Boxing human generated energy

FreePlay Energy was an early adopter and developer of human kinetic products. The company was headed by Chris Staines and Rory Steer, and was founded on Trevor Bayliss' clockwork radio invention. The company made a fundamental contribution to industrial design by intersecting contemporary and seemingly outdated mechanical era principles. Bayliss combined new printed circuit board (PCB) technology with a torque drum and stressed spring assembly and, in doing so, allowed a radio to function without the need of a battery or external power source. Whilst working at SYZYGY, I was fortunate to provide the industrial design and mechanical design for a couple of the Freeplay Energy products, and this post provides background on the technology used, and introduces a new human kinetic concept: Boxing Energy.

In an age of interaction design, the original FreepLay mechanism may appear fairly rudimentary, but in 1993 when Bayliss applied for a patent, the very notion of revisiting mechanical-era technology was contentious and even ridiculed. Prototyping helped persuade the cynics, and today, the intersecting of human kinetics with audio and illumination technology is evident in the fringe experiments such as hacktivism and Arduino constructions. Freeplay Energy pioneered the use of hand-held off-grid electricity generation in undeveloped and rural environments. From an semantic perspective, the use of a transparent polycarbonate plastic for the enclosure, helped promote the workings of the spring/gear assembly. Similarly, the consistent use of a wind-up handle reiterated the mechanics of rotation as a motion to generate electricity.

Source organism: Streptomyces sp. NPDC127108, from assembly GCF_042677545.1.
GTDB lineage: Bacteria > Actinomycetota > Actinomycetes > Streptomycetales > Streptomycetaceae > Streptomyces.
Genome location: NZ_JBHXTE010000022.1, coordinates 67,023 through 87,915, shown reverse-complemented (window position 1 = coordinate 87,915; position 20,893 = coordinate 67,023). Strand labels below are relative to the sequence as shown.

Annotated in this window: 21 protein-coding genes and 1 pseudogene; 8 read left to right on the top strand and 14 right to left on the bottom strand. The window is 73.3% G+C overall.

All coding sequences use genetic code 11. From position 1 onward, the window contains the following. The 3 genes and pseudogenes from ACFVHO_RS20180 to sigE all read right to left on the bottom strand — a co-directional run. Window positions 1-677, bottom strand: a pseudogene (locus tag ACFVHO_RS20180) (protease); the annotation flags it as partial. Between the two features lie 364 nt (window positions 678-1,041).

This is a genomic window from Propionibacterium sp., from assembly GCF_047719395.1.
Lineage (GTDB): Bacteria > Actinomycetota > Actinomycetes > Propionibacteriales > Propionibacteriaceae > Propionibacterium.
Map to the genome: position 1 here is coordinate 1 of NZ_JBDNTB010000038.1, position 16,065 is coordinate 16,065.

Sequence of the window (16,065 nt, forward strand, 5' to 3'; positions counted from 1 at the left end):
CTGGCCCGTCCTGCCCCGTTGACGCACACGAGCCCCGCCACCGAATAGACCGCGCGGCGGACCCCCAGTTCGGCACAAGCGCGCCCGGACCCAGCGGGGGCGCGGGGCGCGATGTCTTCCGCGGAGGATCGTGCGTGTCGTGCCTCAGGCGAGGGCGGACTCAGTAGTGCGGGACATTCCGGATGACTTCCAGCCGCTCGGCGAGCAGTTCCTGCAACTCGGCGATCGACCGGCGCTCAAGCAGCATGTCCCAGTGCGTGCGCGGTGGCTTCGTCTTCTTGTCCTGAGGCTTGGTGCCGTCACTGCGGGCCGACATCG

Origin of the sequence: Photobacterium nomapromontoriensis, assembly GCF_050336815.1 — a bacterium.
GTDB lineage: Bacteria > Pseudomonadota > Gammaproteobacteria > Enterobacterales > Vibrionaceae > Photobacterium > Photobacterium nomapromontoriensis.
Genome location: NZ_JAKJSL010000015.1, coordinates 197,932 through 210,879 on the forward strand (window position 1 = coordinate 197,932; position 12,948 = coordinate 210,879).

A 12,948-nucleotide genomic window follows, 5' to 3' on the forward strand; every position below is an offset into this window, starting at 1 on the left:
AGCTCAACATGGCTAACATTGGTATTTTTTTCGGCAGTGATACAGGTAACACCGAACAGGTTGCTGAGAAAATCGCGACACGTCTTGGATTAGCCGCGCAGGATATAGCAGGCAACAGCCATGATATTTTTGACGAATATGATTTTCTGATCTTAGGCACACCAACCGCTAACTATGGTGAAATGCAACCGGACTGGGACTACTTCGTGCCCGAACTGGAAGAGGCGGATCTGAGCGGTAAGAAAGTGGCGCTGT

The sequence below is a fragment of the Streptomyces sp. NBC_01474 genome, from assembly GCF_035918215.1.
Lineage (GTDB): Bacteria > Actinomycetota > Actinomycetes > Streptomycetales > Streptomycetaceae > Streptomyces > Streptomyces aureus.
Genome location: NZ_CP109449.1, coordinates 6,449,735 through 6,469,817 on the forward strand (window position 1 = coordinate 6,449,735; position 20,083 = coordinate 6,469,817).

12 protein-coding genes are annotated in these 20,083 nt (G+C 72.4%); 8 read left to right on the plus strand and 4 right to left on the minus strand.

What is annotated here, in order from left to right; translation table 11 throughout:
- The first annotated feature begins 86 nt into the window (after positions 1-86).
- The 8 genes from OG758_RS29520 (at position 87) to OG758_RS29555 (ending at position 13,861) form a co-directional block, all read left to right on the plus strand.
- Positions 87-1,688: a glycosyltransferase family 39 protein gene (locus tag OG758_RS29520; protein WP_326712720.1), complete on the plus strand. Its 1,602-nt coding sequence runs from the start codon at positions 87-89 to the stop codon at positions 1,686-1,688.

The Boxing Energy concept makes use of a similar technology, but makes two key deviations. The first is, that due to human-kinetic technology having reached maturity, and being categorised as microgeneration, the technology promotion component can be downplayed. The second, and probably more complex deviation, is that this technology can also be employed in industrialised countries and middle-class communities. Both these deviations necessitate a different approach to 'selling' human-kinetic technology. In other words, the expectations of a middle-class user, who has probably consumed grid electricity since birth, need to be approached sensitively. The excessive calls to demand side management (DSM) may prove pointless, unless an element of aspiration is introduced.

The Boxing Energy does this by linking aspirations of fitness to those of microgeneration by tapping into popular culture phenomena such as gyms, music and smart-phone applications. As the images that follow indicate, the user would physically do this by pulling on the gym styled hand-grip, which in turn, generates electricity. Although not shown, this can also be done with one hand or with an ankle, allowing for various pulldown exercises to be carried out.

If a smart-phone is plugged into the unit during the exercise routine, a Boxing Energy application starts to manage the session. The first manner in which it does this, is by ensuring that human-kinetic energy is truly harnessed, and that the smart-phone battery consuming functionality is switched off i.e. blue-tooth, Wifi, GSM, and even the screen back-lighting. The two dials on the Boxing Energy unit allow the user to ergonomically jog through the phones play-list and adjust volume.

However, where energy management is key to the operation of the unit, perhaps the most unique opportunity of the Boxing Energy app is the digitisation of a personal trainer. The hand-grip cable mechanism not only generates electricity, but also provides real-time feedback on the effectiveness of the training session. It does this technically by monitoring the depth of pull, duration of hesitation and juxtaposing set counts against goals. Based on this information, and using audio feedback, the Boxing Energy's built-in speaker calls out prompts to motivate the user or to change the routine.